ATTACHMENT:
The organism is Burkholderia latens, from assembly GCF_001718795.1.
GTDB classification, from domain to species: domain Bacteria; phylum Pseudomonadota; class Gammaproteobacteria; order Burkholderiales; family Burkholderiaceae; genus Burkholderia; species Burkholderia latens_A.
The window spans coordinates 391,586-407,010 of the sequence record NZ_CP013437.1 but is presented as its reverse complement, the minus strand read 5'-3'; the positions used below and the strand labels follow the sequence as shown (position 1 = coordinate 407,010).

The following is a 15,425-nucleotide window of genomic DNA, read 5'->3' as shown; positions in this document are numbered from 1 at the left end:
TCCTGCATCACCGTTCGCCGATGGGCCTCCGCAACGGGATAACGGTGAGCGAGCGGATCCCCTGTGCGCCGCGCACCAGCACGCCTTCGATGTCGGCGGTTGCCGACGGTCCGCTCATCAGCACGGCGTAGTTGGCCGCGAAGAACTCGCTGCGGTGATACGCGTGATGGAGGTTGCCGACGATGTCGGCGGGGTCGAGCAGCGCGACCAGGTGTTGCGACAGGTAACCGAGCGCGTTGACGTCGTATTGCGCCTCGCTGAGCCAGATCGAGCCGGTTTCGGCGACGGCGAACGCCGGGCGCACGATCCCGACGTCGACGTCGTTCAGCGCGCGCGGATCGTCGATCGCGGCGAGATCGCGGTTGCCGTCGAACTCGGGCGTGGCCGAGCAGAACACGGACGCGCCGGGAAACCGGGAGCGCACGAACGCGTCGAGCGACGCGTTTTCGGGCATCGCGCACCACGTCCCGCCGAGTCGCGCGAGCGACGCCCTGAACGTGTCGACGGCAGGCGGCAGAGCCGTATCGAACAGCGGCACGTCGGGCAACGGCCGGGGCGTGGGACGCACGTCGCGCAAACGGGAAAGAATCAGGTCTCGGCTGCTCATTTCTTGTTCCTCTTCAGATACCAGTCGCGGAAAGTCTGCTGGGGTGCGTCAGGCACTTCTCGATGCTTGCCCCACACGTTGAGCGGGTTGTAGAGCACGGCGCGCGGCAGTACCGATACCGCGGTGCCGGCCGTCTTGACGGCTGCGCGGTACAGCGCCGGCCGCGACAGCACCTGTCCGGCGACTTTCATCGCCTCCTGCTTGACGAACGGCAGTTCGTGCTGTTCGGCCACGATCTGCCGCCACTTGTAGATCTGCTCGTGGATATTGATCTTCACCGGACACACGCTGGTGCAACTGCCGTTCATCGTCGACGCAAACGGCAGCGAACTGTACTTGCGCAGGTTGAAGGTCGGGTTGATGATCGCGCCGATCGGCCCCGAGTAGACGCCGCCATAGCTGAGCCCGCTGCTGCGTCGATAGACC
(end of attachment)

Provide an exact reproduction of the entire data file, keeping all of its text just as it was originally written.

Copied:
The organism is Burkholderia latens, from assembly GCF_001718795.1.
GTDB classification, from domain to species: domain Bacteria; phylum Pseudomonadota; class Gammaproteobacteria; order Burkholderiales; family Burkholderiaceae; genus Burkholderia; species Burkholderia latens_A.
The window spans coordinates 391,586-407,010 of the sequence record NZ_CP013437.1 but is presented as its reverse complement, the minus strand read 5'-3'; the positions used below and the strand labels follow the sequence as shown (position 1 = coordinate 407,010).

The following is a 15,425-nucleotide window of genomic DNA, read 5'->3' as shown; positions in this document are numbered from 1 at the left end:
TCCTGCATCACCGTTCGCCGATGGGCCTCCGCAACGGGATAACGGTGAGCGAGCGGATCCCCTGTGCGCCGCGCACCAGCACGCCTTCGATGTCGGCGGTTGCCGACGGTCCGCTCATCAGCACGGCGTAGTTGGCCGCGAAGAACTCGCTGCGGTGATACGCGTGATGGAGGTTGCCGACGATGTCGGCGGGGTCGAGCAGCGCGACCAGGTGTTGCGACAGGTAACCGAGCGCGTTGACGTCGTATTGCGCCTCGCTGAGCCAGATCGAGCCGGTTTCGGCGACGGCGAACGCCGGGCGCACGATCCCGACGTCGACGTCGTTCAGCGCGCGCGGATCGTCGATCGCGGCGAGATCGCGGTTGCCGTCGAACTCGGGCGTGGCCGAGCAGAACACGGACGCGCCGGGAAACCGGGAGCGCACGAACGCGTCGAGCGACGCGTTTTCGGGCATCGCGCACCACGTCCCGCCGAGTCGCGCGAGCGACGCCCTGAACGTGTCGACGGCAGGCGGCAGAGCCGTATCGAACAGCGGCACGTCGGGCAACGGCCGGGGCGTGGGACGCACGTCGCGCAAACGGGAAAGAATCAGGTCTCGGCTGCTCATTTCTTGTTCCTCTTCAGATACCAGTCGCGGAAAGTCTGCTGGGGTGCGTCAGGCACTTCTCGATGCTTGCCCCACACGTTGAGCGGGTTGTAGAGCACGGCGCGCGGCAGTACCGATACCGCGGTGCCGGCCGTCTTGACGGCTGCGCGGTACAGCGCCGGCCGCGACAGCACCTGTCCGGCGACTTTCATCGCCTCCTGCTTGACGAACGGCAGTTCGTGCTGTTCGGCCACGATCTGCCGCCACTTGTAGATCTGCTCGTGGATATTGATCTTCACCGGACACACGCTGGTGCAACTGCCGTTCATCGTCGACGCAAACGGCAGCGAACTGTACTTGCGCAGGTTGAAGGTCGGGTTGATGATCGCGCCGATCGGCCCCGAGTAGACGCCGCCATAGCTGAGCCCGCTGCTGCGTCGATAGACC